In the Symphonie fantastique, the borders between dream and reality, between art and life itself, become blurred. Berlioz viewed his life through a romantically magnified and "fantastic" lens. He was the first composer to bridge the chasm between art and life, to translate life into art, and thus also to introduce the category of the "characteristic" into the genre of the symphony. Victor Hugo had so vehemently demanded that prominence be given to the "characteristic" above the merely "beautiful" in art. A suitable category for the Symphonie fantastique: after all, it represents all the highs and the lows of love, not excluding the vulgar and the trivial. In its entire programmatic and musical design, the work is oriented entirely to the effect it has on the listener.

In its outward design, the first movement "Rêveries-Passions" still follows entirely the sonata movement scheme popular at the time; however, it breaks away in its inner formula. After a lengthy introduction, the first part essentially presents the motto theme of the entire work, the "idée fixe", which constantly returns in a varied form. This stands for passion in all its varying apparitions: from frenzy to jealousy, tenderness, tears and consolation. During the course of the work, this theme constantly reasserts itself "like a passionate, passing thought, in the midst of the scenes, which are foreign to it, and from which it distracts us" (Berlioz). The "idée fixe" fulfils a paradoxical double role: on the one hand, it remains outside of the musical development as the "fixed idea"; on the other, it holds the symphony together in its most vital part, as a literary idea.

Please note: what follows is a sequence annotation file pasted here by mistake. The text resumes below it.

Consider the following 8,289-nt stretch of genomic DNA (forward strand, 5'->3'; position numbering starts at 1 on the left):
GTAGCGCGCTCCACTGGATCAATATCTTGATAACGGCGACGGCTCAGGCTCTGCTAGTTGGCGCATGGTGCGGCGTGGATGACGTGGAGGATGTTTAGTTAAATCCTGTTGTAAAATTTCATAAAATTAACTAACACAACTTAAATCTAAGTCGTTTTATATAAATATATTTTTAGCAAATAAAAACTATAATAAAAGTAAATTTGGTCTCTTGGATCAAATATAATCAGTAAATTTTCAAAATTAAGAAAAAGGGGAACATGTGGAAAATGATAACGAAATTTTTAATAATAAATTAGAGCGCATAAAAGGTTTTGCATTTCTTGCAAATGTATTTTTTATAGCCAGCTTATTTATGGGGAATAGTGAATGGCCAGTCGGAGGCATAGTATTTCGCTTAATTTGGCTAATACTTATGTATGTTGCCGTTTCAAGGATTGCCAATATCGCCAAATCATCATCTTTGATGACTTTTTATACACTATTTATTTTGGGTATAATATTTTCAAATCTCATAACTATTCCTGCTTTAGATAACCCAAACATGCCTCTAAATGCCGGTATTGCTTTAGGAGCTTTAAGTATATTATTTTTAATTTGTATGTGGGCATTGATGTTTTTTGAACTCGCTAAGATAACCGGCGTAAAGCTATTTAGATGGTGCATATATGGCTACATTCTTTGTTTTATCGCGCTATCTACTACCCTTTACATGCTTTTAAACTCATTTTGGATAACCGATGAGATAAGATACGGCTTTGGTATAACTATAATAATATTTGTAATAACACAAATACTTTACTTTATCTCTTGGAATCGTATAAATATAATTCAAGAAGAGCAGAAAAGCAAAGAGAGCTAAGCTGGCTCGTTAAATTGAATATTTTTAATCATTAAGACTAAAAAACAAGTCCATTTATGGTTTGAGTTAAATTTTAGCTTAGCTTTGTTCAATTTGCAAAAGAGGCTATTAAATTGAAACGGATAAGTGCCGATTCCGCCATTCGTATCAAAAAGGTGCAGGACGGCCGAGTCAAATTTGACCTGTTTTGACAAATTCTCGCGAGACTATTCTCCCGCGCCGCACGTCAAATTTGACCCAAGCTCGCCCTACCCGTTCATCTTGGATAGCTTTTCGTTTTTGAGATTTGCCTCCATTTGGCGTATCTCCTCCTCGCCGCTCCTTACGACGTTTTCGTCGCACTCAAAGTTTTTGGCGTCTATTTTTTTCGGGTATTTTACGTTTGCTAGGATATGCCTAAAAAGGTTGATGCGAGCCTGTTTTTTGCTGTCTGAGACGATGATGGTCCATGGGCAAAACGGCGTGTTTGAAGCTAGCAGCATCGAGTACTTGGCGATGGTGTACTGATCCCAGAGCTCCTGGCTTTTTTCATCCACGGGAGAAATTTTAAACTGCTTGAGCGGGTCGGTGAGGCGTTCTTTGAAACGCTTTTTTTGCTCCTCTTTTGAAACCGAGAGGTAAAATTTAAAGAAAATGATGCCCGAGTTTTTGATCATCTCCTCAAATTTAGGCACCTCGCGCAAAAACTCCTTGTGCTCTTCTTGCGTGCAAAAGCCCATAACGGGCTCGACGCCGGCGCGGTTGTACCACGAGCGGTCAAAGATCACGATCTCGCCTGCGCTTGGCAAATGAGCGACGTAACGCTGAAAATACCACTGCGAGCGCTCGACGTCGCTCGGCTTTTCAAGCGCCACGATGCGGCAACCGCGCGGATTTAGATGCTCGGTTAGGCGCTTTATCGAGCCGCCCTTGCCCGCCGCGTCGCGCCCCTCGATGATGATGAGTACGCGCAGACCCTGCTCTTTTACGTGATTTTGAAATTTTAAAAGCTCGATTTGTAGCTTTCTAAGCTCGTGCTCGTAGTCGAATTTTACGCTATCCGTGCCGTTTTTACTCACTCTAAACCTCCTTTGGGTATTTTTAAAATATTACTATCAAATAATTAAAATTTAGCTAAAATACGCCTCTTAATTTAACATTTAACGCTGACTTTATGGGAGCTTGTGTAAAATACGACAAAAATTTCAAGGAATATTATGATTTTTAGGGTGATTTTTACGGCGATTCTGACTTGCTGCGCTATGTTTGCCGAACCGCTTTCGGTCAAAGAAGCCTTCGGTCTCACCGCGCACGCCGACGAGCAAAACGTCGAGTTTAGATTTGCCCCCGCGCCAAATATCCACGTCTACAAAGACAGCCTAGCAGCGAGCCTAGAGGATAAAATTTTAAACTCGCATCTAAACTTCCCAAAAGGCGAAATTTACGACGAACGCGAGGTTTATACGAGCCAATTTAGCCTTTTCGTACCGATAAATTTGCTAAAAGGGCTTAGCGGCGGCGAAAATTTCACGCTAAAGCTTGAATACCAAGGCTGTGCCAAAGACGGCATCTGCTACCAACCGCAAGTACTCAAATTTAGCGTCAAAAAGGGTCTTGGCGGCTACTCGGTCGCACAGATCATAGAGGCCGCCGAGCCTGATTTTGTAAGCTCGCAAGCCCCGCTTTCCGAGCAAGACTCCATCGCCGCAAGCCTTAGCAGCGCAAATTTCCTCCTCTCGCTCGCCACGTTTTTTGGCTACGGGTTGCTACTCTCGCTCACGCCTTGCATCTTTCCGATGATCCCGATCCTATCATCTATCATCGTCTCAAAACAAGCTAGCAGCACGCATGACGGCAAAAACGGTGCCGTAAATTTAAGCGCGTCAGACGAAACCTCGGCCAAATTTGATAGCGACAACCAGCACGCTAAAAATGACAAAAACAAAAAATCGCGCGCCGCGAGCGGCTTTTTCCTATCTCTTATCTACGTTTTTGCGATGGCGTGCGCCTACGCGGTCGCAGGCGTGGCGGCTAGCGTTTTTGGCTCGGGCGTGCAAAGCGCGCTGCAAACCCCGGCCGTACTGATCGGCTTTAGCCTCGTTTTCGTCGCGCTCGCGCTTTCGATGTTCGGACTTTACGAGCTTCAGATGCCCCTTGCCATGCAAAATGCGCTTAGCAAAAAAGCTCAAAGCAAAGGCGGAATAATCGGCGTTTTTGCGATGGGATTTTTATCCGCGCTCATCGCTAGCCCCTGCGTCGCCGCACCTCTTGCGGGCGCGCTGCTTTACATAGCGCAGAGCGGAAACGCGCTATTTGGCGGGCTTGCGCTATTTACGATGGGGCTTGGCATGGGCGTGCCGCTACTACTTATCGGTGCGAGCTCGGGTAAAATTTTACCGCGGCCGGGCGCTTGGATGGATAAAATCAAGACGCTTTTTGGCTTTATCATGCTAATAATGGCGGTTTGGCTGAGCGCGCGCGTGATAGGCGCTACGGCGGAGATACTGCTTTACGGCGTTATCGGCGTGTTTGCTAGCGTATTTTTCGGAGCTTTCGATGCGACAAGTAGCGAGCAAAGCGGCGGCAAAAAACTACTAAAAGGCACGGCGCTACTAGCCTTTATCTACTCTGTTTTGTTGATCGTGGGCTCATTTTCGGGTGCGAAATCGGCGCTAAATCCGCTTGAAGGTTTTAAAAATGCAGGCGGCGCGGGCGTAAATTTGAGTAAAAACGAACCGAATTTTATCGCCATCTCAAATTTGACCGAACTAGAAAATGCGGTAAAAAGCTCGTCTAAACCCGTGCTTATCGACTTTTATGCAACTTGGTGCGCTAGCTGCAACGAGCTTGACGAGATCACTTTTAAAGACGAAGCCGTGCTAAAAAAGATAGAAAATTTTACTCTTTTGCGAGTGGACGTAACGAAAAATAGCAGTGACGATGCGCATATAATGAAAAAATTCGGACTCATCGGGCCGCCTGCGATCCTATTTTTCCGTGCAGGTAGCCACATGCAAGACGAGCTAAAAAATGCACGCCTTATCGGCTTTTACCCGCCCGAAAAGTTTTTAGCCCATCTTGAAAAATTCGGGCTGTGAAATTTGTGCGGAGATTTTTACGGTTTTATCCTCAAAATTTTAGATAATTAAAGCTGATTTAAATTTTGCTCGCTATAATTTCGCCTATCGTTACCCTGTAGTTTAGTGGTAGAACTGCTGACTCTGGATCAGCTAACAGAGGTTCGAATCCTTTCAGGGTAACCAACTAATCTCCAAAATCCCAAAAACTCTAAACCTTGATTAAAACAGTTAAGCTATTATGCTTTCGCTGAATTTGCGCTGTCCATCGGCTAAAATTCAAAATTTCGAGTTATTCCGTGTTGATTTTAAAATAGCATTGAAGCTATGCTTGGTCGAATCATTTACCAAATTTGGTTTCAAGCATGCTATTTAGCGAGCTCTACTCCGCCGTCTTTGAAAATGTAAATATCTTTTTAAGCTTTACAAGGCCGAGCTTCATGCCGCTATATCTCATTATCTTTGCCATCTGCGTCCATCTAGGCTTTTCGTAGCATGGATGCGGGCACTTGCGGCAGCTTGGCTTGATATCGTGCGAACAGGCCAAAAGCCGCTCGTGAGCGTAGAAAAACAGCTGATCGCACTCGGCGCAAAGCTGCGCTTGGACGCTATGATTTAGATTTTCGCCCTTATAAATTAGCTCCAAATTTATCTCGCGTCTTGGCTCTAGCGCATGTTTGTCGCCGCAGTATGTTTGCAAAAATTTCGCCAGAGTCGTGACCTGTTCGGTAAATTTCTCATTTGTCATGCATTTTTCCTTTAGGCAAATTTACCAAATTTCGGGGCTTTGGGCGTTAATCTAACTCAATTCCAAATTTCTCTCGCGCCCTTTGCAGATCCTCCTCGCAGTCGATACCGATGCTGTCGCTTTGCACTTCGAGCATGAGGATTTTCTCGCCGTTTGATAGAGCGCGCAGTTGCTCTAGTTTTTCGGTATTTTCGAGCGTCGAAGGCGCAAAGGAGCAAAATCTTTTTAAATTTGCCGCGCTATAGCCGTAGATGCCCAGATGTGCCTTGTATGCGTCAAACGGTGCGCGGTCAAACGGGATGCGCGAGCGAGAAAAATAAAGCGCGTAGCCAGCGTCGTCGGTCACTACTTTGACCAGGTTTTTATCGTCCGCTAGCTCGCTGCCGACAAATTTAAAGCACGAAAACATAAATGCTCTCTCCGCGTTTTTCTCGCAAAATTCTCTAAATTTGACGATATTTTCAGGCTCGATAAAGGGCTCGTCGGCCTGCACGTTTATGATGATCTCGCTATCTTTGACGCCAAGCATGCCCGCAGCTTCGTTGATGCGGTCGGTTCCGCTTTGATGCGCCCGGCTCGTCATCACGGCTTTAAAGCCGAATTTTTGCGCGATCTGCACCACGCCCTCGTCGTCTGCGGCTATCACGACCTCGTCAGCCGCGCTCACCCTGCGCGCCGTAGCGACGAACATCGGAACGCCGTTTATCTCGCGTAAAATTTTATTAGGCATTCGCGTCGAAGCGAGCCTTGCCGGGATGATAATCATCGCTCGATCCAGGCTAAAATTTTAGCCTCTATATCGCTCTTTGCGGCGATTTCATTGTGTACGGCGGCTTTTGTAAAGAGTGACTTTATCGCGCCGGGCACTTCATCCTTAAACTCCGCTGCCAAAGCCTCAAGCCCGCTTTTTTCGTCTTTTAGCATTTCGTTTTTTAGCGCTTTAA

In the second movement, "Un bal" (= a ball), the "idée fixe" is embedded in the waltz rhythm, in the tumult and the whirl of a festive celebration. In the seven-part third movement "Scène aux champs" (= scene in the country), the artist apparently encounters the peace for which he has longed in nature, until the anguish caused by his passion flames up once again following the appearance of his beloved. It is a fragile peace, as the "idée fixe" does not adapt to the quiet 3/4 beat. The rolls of thunder in the kettle drums provide advance warning of the fateful events to take place during the fourth movement "Marche au supplice" (= the march to the gallows). The artist dreams that "he has killed his beloved, that he has been sentenced to death and is being led to his execution". And in fact, the rhythm which drives everything forward towards the end completely determines the events, until at the end the "idée fixe" is violently cut off, left hanging in the air. In the fifth movement, "Songe d'une nuit du sabbat" (= dream of a witches' Sabbath), the dashing 6/8 beat draws everything within its spell. In a crude mixture of Bosch and Brueghel, the artist believes he is "attending a witches' dance". In the hellish orgy held in blasphemous celebration of his own death, which indeed includes a quote from the "Dies irae" from the Requiem, his beloved appears, however, this time transformed into a screeching witch - the "idée fixe" distorted into a grimace by the clarinet. The fantastic dream of the beloved has turned into a true nightmare.